In the 2018-19 Budget, the Government announced a package of reforms to the corporations and tax laws to combat illegal phoenix activity.
The proposed reforms include a range of measures to both deter and disrupt illegal phoenixing and more harshly punish those who engage in and facilitate this illegal activity.
The exposure draft legislation includes reforms to:
- Introduce new phoenix offences that target those who conduct and those who facilitate illegal phoenix transactions;
- Prevent a sole director from resigning and leaving a company as an empty corporate shell with no director;
- Extend the director penalty provisions to make directors personally liable for their company’s GST and related liabilities;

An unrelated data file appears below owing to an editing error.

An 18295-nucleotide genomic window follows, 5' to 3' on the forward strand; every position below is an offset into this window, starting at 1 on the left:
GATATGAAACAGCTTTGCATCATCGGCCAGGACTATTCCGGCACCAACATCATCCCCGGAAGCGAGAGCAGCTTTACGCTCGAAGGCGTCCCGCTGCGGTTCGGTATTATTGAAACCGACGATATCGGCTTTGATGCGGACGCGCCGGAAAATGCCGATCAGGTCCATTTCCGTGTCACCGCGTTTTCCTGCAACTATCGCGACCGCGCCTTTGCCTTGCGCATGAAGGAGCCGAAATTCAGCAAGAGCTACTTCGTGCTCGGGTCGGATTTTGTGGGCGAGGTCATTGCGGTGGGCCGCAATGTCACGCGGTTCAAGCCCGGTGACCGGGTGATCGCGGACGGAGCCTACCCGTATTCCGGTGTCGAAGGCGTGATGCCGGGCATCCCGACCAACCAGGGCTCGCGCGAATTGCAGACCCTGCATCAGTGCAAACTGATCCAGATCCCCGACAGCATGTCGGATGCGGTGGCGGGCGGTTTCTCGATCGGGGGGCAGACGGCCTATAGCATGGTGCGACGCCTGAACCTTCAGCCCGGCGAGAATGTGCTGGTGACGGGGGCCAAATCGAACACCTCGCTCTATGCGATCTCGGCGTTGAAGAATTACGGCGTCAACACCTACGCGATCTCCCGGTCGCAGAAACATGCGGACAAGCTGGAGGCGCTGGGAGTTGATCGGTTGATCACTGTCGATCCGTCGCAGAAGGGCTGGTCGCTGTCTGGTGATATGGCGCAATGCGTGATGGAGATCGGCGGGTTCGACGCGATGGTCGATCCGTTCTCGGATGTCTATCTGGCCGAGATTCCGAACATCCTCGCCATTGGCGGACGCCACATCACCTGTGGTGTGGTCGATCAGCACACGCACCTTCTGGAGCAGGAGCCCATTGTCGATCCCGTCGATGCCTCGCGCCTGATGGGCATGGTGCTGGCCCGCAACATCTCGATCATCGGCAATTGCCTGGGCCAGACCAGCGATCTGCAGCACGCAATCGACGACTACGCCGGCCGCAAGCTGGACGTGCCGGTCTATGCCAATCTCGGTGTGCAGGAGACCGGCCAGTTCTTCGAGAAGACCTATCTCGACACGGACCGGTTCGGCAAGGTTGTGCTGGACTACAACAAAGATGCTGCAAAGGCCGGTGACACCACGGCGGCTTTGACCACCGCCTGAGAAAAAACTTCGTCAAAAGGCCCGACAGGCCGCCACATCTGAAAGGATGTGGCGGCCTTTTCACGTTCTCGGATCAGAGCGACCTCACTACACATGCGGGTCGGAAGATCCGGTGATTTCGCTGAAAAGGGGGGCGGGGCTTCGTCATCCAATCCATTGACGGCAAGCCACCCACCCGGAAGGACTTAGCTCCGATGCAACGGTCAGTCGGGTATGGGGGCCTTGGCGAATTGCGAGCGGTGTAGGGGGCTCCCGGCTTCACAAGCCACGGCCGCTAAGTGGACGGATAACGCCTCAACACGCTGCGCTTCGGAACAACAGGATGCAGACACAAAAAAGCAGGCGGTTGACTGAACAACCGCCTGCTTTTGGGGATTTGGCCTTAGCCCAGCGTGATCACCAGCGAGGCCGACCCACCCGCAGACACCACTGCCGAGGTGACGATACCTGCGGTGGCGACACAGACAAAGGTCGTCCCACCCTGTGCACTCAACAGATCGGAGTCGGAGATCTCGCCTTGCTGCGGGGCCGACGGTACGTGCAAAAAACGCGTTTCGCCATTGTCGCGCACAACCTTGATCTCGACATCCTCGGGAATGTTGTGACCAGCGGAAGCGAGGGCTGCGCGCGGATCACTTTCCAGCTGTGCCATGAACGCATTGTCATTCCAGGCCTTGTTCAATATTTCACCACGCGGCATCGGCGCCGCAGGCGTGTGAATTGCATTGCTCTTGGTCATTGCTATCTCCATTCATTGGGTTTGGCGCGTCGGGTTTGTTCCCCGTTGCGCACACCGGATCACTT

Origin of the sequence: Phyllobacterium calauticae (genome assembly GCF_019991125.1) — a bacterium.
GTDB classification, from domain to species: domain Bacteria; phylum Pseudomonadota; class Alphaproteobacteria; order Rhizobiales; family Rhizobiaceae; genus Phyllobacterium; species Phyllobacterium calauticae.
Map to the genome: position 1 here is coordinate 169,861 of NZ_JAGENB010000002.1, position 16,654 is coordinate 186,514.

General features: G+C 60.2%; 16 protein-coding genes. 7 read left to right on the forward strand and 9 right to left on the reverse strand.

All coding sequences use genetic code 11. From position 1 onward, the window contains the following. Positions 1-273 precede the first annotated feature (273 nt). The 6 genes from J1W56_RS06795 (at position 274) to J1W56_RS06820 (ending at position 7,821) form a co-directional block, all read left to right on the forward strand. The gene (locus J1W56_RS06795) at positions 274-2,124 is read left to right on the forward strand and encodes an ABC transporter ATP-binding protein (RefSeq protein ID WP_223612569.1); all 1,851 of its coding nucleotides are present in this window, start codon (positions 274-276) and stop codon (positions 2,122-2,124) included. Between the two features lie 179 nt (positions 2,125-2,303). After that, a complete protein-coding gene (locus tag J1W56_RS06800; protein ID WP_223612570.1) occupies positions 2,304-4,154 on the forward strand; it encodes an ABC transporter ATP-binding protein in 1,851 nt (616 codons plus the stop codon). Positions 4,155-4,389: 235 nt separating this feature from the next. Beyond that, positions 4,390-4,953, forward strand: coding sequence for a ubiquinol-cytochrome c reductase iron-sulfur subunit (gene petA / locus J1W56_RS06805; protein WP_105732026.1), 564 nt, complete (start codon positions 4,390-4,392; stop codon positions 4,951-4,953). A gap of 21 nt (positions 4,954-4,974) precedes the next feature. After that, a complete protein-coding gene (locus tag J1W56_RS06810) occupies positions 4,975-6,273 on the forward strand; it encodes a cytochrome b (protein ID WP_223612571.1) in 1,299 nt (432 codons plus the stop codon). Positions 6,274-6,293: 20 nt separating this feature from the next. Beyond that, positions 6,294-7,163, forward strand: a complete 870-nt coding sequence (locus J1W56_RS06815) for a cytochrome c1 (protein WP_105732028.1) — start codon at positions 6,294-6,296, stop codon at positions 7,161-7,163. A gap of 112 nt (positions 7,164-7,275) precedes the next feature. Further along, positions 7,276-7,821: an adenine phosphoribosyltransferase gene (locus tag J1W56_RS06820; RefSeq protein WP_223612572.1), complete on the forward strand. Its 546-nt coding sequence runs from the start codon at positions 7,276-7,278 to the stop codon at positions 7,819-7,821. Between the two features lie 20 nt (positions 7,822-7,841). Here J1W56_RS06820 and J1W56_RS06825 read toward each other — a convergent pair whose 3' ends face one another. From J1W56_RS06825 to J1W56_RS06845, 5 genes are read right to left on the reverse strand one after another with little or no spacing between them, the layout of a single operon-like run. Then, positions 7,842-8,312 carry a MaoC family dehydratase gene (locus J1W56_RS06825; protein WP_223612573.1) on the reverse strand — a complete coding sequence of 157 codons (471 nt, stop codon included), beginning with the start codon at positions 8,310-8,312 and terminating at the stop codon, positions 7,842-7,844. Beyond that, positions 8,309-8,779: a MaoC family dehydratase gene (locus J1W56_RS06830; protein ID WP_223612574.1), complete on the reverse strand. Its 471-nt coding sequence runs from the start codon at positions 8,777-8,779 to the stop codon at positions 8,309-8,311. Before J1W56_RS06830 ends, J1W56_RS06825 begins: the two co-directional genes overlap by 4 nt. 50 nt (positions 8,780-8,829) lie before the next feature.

- Expand the Australian Taxation Office’s existing power to retain refunds where there are tax lodgments outstanding;
- Restrict the voting rights of related creditors of the phoenix operator at meetings regarding the appointment or removal and replacement of an external administrator.
The legislation is tightly targeted at those who misuse the corporate form, while minimising any unintended impacts on legitimate businesses and restructuring.
It is worthy to note that proposed reforms do not provide a definition of phoenix activity. This is because phoenix activity can encompass both legitimate business rescue and the use of serial insolvency as a business model.
Michael Durbridge & Ben Heaney